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In conversation with Ken Loach

The Cable grabbed an interview with the godfather of political cinema to ask him about his latest award-winning film, I, Daniel Blake, and his famous socialist politics…

Edition 8

The Cable grabbed an interview with the godfather of political cinema to ask him about his latest award-winning film, I, Daniel Blake, and his famous socialist politics

Words: Lorna Stephenson and Dean Ayotte
Photo: Dean Ayotte

Film director Ken Loach just won his second Palme d’Or – the world’s most prestigious film prize – at Cannes Film Festival. The hard-hitting winner, I, Daniel Blake, exposes the cruelty of the benefits sanctions regime through the experiences of two working-class characters in Newcastle. It’s his latest success in a career spanning half a century. Although, as we discovered, Loach is far from mellowing.

Bristol Cable: First of all, congratulations on winning the Palme d’Or.

08-ken-loach-2Ken Loach: Thanks very much – it was a big surprise. What was good was that the judges actually endorsed a project, a story, which reveals the cruelty of the sanction regime. For the most prestigious festival in the world to endorse that is a political statement. I think that’s the most valuable thing to come out of it.

Oddly enough, the protocol is that you get a message of congratulations from the government or the government minister for culture – and last time we won it, although it was about a republican perspective on Irish history, the then-minister for culture, Tessa Jowell, did send a message of congratulations. This time there’s nothing, not a thing; they’re bad losers.

BC: What are you hoping the audience will take away from seeing the film? How do you want them to feel as they walk out of the cinema?

KL: I hope first of all they’ll be drawn into the story. Enjoy meeting the characters. Feel some solidarity with them. Share their choices and then maybe feel something on their behalf. What happens after the cinema, that’s up to the people themselves.

BC: In your career you’ve had some really well received films and others not. Do you think there are some times, political moments, when audiences are more receptive to strong political messages?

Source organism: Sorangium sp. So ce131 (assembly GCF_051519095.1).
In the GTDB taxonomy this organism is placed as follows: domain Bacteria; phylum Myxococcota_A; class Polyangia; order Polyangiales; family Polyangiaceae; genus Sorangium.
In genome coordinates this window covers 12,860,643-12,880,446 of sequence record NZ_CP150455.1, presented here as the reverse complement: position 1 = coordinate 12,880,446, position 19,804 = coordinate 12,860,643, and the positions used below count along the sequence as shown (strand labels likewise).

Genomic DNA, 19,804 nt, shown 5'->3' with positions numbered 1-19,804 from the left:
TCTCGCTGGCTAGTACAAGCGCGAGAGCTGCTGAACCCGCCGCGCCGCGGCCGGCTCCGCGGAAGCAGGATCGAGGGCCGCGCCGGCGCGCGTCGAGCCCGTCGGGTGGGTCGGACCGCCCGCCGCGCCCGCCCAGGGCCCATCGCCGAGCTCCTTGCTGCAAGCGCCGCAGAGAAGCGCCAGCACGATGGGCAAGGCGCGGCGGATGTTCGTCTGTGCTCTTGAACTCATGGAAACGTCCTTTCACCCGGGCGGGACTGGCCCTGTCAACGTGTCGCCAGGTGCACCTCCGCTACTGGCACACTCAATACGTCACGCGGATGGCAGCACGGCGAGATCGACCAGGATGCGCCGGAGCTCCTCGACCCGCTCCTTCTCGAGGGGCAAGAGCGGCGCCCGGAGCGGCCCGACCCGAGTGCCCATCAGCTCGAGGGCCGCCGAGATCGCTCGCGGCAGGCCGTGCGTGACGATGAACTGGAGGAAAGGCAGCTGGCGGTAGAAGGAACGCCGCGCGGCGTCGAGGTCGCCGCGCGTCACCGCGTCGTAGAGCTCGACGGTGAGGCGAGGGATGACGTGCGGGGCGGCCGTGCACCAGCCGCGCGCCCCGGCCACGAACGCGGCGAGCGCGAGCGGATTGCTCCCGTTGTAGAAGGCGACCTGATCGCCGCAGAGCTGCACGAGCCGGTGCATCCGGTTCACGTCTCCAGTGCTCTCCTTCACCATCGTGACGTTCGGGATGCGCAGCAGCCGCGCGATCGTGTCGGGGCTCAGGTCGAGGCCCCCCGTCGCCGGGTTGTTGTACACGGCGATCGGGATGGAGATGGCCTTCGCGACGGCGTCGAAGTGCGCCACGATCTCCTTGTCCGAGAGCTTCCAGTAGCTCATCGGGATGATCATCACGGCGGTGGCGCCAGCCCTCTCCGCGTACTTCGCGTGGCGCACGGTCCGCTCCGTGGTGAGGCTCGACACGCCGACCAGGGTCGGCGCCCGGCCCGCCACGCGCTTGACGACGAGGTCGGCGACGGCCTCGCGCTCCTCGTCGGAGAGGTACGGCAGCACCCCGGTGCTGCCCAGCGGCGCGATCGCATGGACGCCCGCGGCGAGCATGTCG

KL: Certainly – the mood of people changes; the consciousness changes. We saw when Jeremy Corbyn was elected, for people who would be natural Labour supporters – there was a real mood that we didn’t want Blair and his successors in charge any longer. Whether that mood still goes, I don’t know. I think it’s more polarised.

BC: Do you think you’re freer to be more political in the medium of film as opposed to documentary making?

KL: There are different constraints. In television there is endemic political censorship. They manipulate consciousness very knowingly, I think. You can see the editorial line by the way they frame the questions, the assumptions of the questions, the language they use, the people they ask to speak, the way they draw the news together, the stories they tell, the ones they don’t tell – but I think people should still try.

The problem with making films that have a political edge is that it’s very hard to get started. We’ve been lucky and we’ve got a little niche, we got a head start because we managed to do those films in the 60s that gave us a profile. Getting that start now is very different. Often people say “How can we do it?”. I honestly don’t know.

08-ken-loach-1BC: For people starting out in film-making, do you think they could be political from the outset or not – do you have to make a choice?

KL: I think you’ve got to be clever. Get in there, get a job, just get in the business somehow. Get paid employment, don’t work for nothing if you can avoid it. Join the union. And just bide your time, be clever, but be careful of the compromises you make. Don’t compromise your brain, keep critical.

BC: Do you see the benefits system changing any time soon?

KL: No, it’ll get worse unless we get a change of government. I mean, in a way the Tories can’t change. Because the whole pro-business politics generates unemployment. There’s a pressure between the big corporations to constantly cut their prices – which isn’t the best for us because it demands cheaper labour. And if the Tories don’t support it, big business will get different Tories.

So the Tories can’t change. Their policies have to show that if you’re out of work it’s your own fault, and you’ve got to reduce the number of those claiming benefits, because big business doesn’t want to pay the taxes to support it. So there’s a constant downward pressure on wages and to get rid of the unemployed figures, therefore sanctions have to apply.

So the only way we can change it is to change the government. But it’s got to be a government that rejects the social democratic programme of doing a deal with big business. In a way, it’s got to be a socialist government I think… What do you think?

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